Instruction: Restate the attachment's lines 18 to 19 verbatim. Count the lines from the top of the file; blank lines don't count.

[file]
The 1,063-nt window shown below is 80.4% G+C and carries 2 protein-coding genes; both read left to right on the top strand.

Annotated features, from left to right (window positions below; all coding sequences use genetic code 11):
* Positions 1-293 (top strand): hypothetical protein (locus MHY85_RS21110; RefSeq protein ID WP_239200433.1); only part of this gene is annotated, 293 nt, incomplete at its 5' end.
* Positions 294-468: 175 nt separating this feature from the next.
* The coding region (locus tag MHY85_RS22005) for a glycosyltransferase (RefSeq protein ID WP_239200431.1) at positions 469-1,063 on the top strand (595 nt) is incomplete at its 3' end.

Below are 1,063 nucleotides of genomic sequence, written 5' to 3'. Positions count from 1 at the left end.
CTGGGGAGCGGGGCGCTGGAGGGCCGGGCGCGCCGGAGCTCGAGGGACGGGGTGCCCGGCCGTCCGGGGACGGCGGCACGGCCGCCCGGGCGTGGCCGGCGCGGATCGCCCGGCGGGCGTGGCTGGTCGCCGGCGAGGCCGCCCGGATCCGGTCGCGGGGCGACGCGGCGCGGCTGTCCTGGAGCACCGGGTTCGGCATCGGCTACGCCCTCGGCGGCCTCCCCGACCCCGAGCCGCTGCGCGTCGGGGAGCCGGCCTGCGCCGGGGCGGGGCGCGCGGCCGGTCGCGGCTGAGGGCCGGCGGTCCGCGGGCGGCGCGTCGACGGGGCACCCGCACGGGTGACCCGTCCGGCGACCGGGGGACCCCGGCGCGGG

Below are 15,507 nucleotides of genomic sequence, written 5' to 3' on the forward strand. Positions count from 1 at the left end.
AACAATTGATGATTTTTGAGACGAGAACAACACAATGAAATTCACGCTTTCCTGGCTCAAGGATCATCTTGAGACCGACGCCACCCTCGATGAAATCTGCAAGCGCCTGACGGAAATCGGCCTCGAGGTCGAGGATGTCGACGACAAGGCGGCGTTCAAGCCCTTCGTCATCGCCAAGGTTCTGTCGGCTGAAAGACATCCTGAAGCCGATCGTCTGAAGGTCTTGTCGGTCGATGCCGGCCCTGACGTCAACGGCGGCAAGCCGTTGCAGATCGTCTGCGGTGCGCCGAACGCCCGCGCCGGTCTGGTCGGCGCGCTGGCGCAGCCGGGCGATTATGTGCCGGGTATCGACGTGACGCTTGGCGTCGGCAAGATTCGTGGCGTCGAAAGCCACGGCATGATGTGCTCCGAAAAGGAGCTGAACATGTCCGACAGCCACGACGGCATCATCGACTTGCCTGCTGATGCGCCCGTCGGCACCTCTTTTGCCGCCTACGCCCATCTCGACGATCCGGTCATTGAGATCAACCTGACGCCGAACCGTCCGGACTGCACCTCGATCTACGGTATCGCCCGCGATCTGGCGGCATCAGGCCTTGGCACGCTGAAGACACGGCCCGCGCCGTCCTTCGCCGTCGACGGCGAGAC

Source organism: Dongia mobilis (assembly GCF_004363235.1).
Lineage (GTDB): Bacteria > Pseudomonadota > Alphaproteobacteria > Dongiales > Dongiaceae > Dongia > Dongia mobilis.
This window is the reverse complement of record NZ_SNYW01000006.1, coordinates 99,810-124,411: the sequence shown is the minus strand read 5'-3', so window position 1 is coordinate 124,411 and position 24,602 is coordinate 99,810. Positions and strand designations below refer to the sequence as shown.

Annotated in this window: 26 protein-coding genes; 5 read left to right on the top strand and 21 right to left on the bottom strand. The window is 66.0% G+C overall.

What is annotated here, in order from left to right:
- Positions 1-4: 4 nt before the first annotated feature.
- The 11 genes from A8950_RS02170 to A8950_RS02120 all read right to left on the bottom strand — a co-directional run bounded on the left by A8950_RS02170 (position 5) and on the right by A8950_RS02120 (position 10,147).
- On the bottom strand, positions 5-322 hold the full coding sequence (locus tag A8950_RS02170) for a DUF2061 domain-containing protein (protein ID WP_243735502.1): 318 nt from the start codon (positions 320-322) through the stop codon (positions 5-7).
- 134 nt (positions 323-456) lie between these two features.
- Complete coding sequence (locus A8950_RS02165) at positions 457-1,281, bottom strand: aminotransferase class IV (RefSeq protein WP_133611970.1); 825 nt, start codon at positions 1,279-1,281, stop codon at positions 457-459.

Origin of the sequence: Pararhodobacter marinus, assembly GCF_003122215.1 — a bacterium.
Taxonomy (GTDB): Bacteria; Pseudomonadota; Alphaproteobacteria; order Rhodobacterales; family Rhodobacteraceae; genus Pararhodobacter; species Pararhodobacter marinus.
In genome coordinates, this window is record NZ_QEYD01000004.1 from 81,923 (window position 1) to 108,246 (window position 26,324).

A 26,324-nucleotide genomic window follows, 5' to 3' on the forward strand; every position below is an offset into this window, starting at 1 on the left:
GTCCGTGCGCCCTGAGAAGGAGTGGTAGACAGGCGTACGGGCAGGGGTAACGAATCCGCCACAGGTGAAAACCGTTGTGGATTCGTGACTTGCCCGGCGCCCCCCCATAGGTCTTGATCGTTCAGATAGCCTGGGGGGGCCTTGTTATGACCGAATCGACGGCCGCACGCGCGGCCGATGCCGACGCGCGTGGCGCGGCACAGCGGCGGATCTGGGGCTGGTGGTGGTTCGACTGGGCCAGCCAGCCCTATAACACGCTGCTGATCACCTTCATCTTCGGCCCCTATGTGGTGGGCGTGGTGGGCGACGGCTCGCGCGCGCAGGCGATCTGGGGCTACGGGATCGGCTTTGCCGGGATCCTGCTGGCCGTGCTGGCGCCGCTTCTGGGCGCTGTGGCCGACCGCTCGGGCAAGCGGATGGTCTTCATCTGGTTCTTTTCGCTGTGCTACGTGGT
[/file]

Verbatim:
- 134 nt (positions 323-456) lie between these two features.
- Complete coding sequence (locus A8950_RS02165) at positions 457-1,281, bottom strand: aminotransferase class IV (RefSeq protein WP_133611970.1); 825 nt, start codon at positions 1,279-1,281, stop codon at positions 457-459.